Peter Rhodes on a doggy tail, memories of the Sixties and a very talked-about tiger
Read today's column from Peter Rhodes.
NEWS reaches me of a social event hosted by the Institute of Chiropodists and Podiatrists. It is called the Foot Ball.
AFTER his triumph in the EU elections, Nigel Farage says his Brexit Party will contest the next General Election if the Tories fail to deliver Brexit. So all he has to do is find 650 candidates who actually understand Brexit. Good luck with that. One of the big, and still unanswered, questions of the past year is how many MPs who steadfastly voted for or against Theresa May's EU withdrawal deal had even read it. We'll probably never know.
MEMO to Tory MPs and party members everywhere. It's a very simple choice. Gove good, Boris bad.
MEMO to Jeremy Corbyn. It may be time to make the tiniest, weeniest, almost imperceptible change to Labour's Brexit strategy. Take the sentence "We will respect the result of the referendum." Now, between "will" and "respect," simply insert the word "not." See how easy that was?
THERE are many theories about The Tiger Who Came to Tea, the iconic children's book by Judith Kerr who has died aged 95. Was it a warning against appeasing Hitler? Or a plea to understand strangers better? I love the tale of the eager hack who asked Kerr whether: "The tiger symbolised the 1960s sexual revolution where normal mores and suburban life became upended by this wild and exotic creature?" Kerr replied: "No. It was about a tiger coming to tea."
WE are assured that no expense has been spared in recreating authentic 1950s England for the latest Stephen Poliakoff drama, Summer of Rockets (BBC1). I bet some dog lovers disagree. Guy, the spooks' watchdog, is a doberman pinscher with a waggy, full-length tail. Back in the 1950s most dobermans, like most boxers, spaniels and other working dogs, had stumpy little docked tails. Non-docking became the norm only a few years ago.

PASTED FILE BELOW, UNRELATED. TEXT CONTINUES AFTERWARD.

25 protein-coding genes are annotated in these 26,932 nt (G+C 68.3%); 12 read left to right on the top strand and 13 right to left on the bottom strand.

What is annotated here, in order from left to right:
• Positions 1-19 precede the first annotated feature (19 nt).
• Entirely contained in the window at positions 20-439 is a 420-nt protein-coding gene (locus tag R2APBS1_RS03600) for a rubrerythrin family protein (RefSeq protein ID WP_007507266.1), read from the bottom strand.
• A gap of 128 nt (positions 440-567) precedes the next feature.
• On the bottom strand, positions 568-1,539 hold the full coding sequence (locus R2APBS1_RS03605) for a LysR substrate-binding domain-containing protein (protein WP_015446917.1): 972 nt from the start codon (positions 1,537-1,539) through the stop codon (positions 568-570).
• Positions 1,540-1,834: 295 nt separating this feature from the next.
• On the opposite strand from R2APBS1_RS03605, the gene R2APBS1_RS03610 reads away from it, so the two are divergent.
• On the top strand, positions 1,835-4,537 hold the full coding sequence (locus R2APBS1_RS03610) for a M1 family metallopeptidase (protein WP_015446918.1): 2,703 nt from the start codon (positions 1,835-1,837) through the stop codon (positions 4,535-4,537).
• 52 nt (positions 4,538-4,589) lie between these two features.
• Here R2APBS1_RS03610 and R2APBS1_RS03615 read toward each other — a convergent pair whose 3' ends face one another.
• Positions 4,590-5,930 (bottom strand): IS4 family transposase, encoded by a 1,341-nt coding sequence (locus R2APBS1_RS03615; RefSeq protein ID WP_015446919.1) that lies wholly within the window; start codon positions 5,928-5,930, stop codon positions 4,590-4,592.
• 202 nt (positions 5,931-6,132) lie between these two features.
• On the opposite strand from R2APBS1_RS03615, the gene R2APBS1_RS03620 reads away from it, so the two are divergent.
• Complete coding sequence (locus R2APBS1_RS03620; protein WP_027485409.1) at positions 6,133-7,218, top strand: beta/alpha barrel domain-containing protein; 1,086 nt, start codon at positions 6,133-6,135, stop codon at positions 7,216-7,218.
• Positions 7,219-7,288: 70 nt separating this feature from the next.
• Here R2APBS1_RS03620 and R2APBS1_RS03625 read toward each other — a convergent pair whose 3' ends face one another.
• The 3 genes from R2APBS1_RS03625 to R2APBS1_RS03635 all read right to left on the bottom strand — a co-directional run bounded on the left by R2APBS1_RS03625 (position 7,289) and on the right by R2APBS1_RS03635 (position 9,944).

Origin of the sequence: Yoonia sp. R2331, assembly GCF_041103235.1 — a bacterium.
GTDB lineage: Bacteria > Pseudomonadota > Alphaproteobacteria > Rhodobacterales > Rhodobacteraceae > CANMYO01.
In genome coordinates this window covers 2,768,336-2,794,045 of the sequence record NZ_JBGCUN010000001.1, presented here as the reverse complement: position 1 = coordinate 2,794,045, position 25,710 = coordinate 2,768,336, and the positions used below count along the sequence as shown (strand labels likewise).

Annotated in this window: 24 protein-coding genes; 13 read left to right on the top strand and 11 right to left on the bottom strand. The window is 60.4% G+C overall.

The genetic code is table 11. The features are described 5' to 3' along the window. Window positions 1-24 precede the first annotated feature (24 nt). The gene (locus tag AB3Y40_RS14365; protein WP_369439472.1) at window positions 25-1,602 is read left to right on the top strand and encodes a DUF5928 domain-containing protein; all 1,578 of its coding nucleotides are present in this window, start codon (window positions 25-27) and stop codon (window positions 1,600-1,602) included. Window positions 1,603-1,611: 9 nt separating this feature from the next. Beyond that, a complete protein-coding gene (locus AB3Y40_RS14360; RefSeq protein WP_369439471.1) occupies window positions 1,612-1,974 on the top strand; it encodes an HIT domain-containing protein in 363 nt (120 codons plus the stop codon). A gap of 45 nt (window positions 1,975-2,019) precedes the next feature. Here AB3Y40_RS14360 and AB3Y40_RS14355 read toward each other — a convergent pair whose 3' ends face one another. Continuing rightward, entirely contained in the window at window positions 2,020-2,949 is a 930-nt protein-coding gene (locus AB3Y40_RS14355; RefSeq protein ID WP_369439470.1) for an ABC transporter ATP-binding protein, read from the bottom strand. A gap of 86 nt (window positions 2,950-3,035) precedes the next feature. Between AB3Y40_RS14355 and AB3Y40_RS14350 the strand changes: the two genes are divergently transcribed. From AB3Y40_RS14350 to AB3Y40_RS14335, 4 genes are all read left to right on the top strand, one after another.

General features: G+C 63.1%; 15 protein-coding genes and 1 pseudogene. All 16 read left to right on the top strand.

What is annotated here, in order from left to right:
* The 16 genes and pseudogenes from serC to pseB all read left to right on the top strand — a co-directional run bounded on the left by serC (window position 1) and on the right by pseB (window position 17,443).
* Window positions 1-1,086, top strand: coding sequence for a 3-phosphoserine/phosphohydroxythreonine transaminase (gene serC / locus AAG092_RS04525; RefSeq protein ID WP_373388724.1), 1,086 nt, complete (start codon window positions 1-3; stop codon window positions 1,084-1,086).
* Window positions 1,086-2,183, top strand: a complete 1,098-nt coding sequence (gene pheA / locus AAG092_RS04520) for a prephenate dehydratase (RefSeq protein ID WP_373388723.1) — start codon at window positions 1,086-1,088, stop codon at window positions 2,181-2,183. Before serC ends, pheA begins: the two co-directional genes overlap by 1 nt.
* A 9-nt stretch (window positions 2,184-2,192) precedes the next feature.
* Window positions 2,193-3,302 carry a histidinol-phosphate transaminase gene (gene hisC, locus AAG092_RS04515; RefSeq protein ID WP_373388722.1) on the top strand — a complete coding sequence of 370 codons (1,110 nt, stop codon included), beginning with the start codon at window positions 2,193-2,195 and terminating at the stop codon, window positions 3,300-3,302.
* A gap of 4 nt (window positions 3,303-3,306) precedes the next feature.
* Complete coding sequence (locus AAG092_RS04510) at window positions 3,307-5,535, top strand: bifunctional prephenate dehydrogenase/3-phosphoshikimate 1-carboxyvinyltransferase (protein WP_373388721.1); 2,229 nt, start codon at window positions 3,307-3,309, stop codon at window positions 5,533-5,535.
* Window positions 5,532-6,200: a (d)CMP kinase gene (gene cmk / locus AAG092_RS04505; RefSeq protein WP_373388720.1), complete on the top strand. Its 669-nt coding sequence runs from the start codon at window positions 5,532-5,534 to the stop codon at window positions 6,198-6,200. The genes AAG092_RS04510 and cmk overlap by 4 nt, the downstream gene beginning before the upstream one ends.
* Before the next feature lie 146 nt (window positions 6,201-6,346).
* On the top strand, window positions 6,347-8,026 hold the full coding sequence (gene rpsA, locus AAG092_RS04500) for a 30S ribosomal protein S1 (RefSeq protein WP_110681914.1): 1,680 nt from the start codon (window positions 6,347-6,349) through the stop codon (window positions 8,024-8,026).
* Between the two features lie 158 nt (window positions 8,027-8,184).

MOVING on a decade, one of the joys of the Talking Pictures TV channel is the "Glimpses" feature of short documentary films of yore. The latest is of a street market in London in the 1960s. The caption tells us: "Wait till you see the price!" presumably because everything was so much cheaper. Not exactly. We saw a woman perusing a cardigan priced at £2. Back then, a secretary or receptionist would be lucky to earn £5 a week. So buying a market-stall cardigan would take 40 per cent of your week's pay. For most of us, whatever you may have heard, the Sixties were not so much Swinging as skint.
THE phone rings. It is somebody pretending to be from BT telling me, in a recorded voice, my broadband is about to be terminated "as some people is accessing your identity." Is they, indeed? If the crooks ever master the English as wot she is spoke proper, we'll be in real trouble.
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